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Publication numberUS7438581 B1
Publication typeGrant
Application numberUS 11/433,099
Publication dateOct 21, 2008
Filing dateMay 12, 2006
Priority dateMay 16, 2005
Fee statusLapsed
Publication number11433099, 433099, US 7438581 B1, US 7438581B1, US-B1-7438581, US7438581 B1, US7438581B1
InventorsMyoungsoo Jeon
Original AssigneeMyoungsoo Jeon
Export CitationBiBTeX, EndNote, RefMan
External Links: USPTO, USPTO Assignment, Espacenet
Socket having printed circuit board body portion
US 7438581 B1
Abstract
A high speed socket includes an insulative housing and a printed circuit board body portion. The PCB body portion includes a PCB and surface mount contacts. Each surface mount contact has a first end portion for making contact with an integrated circuit held in the socket and a second end portion for surface mounting to a printed circuit board. The socket's printed circuit board includes AC grounded conductive columns (ACGCC) that extend from a first planar surface of the PCB to a second planar surface of the PCB. The printed circuit board also includes signal conductors. The signal conductors are shielded by the ACGCCs. In one aspect, the socket includes capacitors that are surface mounted to the socket's PCB. In another aspect, the surface mount contacts include self-adjusting solder tails that accommodate PCB warpage.
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Claims(20)
1. A socket for holding an integrated circuit package, the socket comprising:
an insulative housing, wherein a two-dimensional array of guide holes extends through the insulative housing; and
a printed circuit board socket body portion (PCB socket body portion) in contact with the insulative housing, the PCB socket body portion comprising:
a first printed circuit board that has a ground plane; and
a plurality of surface mount contacts, each of the surface mount contacts having a first portion for contacting the integrated circuit package and a second portion for surfacing mounting to a second printed circuit board.
2. The socket of claim 1, wherein the first printed circuit board has a first planar surface and a second planar surface, the first printed circuit board including a plurality of AC grounded conductive columns (ACGCC), wherein each ACGCC extends through the first printed circuit board from a location proximate to the first planar surface to a location proximate to the second planar surface, wherein all the ACGCCs are electrically connected together and are electrically connected to the ground plane.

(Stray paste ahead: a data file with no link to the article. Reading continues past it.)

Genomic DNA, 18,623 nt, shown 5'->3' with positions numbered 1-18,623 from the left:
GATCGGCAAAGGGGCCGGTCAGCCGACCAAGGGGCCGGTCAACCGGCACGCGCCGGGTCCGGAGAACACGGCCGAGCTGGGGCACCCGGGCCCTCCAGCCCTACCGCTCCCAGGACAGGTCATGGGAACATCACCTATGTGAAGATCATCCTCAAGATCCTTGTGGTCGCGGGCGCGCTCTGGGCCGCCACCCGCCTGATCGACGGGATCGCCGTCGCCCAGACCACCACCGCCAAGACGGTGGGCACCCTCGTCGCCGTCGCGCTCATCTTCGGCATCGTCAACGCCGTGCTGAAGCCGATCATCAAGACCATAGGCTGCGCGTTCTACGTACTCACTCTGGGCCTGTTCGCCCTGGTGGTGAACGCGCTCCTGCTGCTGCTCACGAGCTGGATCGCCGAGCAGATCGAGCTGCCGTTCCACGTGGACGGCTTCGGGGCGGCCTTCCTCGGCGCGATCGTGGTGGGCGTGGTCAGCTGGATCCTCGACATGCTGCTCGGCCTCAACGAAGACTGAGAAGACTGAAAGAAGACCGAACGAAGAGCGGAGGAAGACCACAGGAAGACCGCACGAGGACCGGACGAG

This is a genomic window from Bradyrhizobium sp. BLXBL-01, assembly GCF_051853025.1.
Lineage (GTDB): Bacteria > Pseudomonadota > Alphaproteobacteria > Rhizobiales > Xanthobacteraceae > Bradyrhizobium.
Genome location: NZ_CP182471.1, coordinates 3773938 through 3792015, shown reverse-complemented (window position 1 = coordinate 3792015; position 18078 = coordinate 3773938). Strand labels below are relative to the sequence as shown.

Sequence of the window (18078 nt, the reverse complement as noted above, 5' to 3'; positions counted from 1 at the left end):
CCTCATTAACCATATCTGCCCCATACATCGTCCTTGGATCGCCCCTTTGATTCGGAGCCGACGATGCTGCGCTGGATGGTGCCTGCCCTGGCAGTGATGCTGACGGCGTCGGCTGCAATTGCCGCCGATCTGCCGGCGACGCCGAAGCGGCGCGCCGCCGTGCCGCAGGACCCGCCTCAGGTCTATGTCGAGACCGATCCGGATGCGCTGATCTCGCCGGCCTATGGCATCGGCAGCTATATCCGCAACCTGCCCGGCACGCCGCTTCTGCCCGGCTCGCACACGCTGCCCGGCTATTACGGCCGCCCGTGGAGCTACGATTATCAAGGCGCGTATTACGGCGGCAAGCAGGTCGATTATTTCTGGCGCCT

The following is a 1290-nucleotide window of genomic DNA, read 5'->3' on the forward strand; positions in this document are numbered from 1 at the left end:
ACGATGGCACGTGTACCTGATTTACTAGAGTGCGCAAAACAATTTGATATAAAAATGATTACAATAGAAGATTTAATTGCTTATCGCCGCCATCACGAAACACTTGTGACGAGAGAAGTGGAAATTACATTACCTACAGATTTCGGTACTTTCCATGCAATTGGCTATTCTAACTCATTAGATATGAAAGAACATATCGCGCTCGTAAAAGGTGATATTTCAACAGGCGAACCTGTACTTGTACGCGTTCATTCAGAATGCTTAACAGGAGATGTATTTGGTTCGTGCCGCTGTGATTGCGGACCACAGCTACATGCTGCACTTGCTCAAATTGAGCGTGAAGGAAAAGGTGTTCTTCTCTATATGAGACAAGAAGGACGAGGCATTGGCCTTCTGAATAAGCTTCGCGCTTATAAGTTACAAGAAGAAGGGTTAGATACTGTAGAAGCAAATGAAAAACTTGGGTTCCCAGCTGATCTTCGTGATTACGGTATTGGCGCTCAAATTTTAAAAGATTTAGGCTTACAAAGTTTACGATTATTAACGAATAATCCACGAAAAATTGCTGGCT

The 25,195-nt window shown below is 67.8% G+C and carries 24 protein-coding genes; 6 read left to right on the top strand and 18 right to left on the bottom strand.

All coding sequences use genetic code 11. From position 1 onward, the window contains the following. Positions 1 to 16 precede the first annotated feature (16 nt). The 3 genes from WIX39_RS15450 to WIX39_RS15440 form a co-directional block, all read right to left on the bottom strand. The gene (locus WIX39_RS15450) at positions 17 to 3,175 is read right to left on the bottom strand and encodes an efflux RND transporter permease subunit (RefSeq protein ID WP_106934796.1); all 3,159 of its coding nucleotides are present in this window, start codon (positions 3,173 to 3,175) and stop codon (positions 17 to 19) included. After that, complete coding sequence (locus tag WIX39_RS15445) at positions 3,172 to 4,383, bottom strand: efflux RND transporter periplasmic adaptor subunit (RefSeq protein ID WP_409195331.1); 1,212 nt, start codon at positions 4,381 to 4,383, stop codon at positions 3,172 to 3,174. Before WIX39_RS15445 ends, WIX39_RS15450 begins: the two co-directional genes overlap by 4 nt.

3. The socket of claim 2, wherein the first printed circuit board further comprises a plurality of signal conductors, and wherein the first printed circuit board includes at least as many ACGCCs as signal conductors.
4. The socket of claim 1, wherein the socket is a non zero insertion force pin grid array (PGA) socket.
5. The socket of claim 4, wherein the first portion of each of the surface mount contacts includes a cylindrically-shaped conductive portion and a pair of contact beams, wherein the second portion of each of the surface mount contacts is a solder ball, and wherein the solder ball is soldered to the cylindrically-shaped conductive portion.
6. The socket of claim 3, wherein each of the plurality of signal conductors is a larger diameter plated through hole, and wherein each of the plurality of ACGCCs is a smaller diameter plated through hole.
7. The socket of claim 6, wherein four ACGCCs are disposed around each signal conductor.
8. The socket of claim 3, wherein the first printed circuit board further comprises a power plane and a power conductor, and wherein the power conductor is coupled to the power plane.
9. The socket of claim 8, further comprising:
a plurality of surface mount capacitors, wherein the capacitors are soldered to the ground plane and the power plane.
10. The socket of claim 9, wherein the insulative housing includes a vertically-oriented hole to allow heat from the capacitors to escape upward.
11. A socket for holding an integrated circuit package, the socket comprising:
an insulative housing, wherein a two-dimensional array of guide holes extends through the insulative housing;
a plurality of cylindrically-shaped signal conductors disposed in a printed circuit board, wherein the printed circuit board is in contact with the insulative housing; and
means for preventing an aggressor signal in one of the signal conductors from inducing a cross-talk current in another signal conductor.
12. The socket of claim 11, wherein each of the plurality of signal conductors is a larger diameter plated through hole, and wherein the means comprises a plurality of smaller diameter plated through holes.
13. The socket of claim 12, wherein the printed circuit board includes at least as many smaller diameter plated through holes as signal conductors.
14. The socket of claim 12, wherein the means further comprises a ground conductor of the larger diameter.
15. The socket of claim 12, wherein the means further comprises a plurality of ground planes, wherein each of the plurality of ground planes is connected to the smaller diameter plated through holes.